skip navigation


Register for Latest Research

Stay Informed
Register with NCJRS to receive NCJRS's biweekly e-newsletter JUSTINFO and additional periodic emails from NCJRS and the NCJRS federal sponsors that highlight the latest research published or sponsored by the Office of Justice Programs.

NCJRS Abstract

The document referenced below is part of the NCJRS Virtual Library collection. To conduct further searches of the collection, visit the Virtual Library. See the Obtain Documents page for direction on how to access resources online, via mail, through interlibrary loans, or in a local library.


NCJ Number: 155477 Find in a Library
Title: Cross-National Variation in Homicides: The Case of Latin America
Journal: International Criminal Justice Review  Volume:4  Dated:(1994)  Pages:4-22
Author(s): J L Neapolitan
Date Published: 1994
Page Count: 19
Type: Research (Applied/Empirical)
Format: Article
Language: English
Country: United States of America
Annotation: This study includes the Latin American geographic region as a dummy variable in models that include other variables thought to explain cross-national variation in homicides.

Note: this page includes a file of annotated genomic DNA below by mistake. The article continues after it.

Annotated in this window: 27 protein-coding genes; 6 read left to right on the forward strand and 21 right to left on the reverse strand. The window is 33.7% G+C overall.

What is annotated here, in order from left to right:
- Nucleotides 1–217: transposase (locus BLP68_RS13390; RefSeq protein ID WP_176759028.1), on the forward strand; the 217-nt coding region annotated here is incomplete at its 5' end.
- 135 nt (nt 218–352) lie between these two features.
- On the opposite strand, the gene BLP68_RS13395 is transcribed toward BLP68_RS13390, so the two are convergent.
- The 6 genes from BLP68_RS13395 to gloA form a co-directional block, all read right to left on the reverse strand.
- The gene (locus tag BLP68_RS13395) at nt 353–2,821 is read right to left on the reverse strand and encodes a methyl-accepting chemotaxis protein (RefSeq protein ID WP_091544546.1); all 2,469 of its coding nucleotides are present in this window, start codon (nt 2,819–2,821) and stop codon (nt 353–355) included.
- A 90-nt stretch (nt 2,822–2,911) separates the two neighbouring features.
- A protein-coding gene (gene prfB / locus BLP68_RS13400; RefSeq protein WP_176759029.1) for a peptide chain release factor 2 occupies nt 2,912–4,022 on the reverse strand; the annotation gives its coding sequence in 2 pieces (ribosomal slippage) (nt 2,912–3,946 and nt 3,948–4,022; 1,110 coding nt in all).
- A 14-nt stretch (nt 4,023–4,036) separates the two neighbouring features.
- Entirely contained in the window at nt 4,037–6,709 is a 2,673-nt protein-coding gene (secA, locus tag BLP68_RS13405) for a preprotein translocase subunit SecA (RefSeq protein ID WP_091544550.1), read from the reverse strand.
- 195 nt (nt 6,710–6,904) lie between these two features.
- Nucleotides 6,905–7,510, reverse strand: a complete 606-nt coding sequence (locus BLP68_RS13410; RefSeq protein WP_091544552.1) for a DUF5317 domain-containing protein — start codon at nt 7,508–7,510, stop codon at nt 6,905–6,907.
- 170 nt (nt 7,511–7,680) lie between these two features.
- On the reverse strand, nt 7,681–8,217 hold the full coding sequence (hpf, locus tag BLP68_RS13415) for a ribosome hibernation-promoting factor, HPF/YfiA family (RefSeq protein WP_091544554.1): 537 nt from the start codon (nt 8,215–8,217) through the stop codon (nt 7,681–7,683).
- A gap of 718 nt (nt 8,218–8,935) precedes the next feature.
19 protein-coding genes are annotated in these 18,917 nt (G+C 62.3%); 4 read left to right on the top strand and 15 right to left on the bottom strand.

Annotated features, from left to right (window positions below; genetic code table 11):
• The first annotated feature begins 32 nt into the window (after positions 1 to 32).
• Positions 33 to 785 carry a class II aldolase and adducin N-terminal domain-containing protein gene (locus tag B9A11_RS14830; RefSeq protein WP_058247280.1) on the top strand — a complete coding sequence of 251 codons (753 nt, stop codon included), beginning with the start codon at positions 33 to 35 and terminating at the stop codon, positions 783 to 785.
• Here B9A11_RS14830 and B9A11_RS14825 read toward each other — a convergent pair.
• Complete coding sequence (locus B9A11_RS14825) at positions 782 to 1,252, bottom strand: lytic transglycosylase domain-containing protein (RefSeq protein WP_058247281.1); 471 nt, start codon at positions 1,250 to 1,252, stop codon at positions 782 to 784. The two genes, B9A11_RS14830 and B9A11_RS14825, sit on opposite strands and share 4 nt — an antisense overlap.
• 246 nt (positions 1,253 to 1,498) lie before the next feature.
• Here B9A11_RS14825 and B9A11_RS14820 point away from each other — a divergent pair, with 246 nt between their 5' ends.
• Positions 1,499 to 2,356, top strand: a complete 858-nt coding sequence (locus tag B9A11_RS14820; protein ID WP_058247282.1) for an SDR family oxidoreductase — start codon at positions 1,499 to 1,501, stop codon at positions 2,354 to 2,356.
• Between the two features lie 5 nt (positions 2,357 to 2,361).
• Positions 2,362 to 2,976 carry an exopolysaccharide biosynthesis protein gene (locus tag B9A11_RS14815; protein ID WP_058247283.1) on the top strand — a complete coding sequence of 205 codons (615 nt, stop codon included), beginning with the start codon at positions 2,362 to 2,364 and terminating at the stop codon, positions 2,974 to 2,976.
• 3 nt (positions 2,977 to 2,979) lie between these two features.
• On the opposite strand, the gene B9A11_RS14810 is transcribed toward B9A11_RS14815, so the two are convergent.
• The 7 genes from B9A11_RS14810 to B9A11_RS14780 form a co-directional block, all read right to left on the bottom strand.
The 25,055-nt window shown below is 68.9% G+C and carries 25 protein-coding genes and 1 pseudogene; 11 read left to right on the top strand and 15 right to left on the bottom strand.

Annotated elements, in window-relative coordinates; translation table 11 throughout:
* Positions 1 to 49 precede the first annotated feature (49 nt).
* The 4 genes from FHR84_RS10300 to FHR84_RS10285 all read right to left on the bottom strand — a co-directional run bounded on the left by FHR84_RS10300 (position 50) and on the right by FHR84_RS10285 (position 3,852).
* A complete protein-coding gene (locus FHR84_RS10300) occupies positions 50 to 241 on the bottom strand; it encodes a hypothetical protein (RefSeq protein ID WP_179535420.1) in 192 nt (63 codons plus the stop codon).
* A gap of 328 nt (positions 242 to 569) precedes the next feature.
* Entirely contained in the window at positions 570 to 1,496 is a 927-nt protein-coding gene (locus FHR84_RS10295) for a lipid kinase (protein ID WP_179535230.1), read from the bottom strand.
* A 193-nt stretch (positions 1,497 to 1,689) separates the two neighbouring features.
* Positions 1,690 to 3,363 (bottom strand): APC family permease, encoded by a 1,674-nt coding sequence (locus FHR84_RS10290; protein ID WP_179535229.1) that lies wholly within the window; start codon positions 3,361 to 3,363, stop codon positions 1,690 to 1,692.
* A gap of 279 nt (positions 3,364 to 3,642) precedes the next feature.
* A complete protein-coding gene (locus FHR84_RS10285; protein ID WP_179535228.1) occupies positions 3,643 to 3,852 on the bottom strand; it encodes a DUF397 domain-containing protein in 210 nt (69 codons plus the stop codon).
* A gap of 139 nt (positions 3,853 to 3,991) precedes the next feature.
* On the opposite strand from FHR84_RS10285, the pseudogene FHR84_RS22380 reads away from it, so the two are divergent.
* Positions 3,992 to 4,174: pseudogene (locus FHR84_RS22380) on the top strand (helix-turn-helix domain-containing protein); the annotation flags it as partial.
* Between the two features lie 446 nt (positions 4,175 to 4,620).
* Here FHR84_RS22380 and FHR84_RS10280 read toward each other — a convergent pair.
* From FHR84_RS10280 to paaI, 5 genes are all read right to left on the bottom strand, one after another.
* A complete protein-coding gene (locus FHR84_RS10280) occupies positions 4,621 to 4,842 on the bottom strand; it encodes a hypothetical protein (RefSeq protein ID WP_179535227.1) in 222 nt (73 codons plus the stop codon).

Abstract: Homicide rates were obtained from the World Health Organization, the United Nations, and the International Criminal Police Organization (INTERPOL) for the period between 1986 and 1990. The results of the analysis consistently showed that the nations of Latin American share high to very high homicide rates and that this variance is not explained by differences from other nations in national characteristics previously shown to explain variation in homicides. The Latin American nations share a common history and heritage that has probably contributed to their having cultural values conducive to violence. While the homicide rates could also be attributed to the region's political turmoil, many Latin American countries that have enjoyed long periods of political stability also have high homicide rates. 7 tables, 6 notes, and 53 references
Main Term(s): Criminology
Index Term(s): Cultural influences; Homicide trends; Latin America; Statistics
To cite this abstract, use the following link:

*A link to the full-text document is provided whenever possible. For documents not available online, a link to the publisher's website is provided. Tell us how you use the NCJRS Library and Abstracts Database - send us your feedback.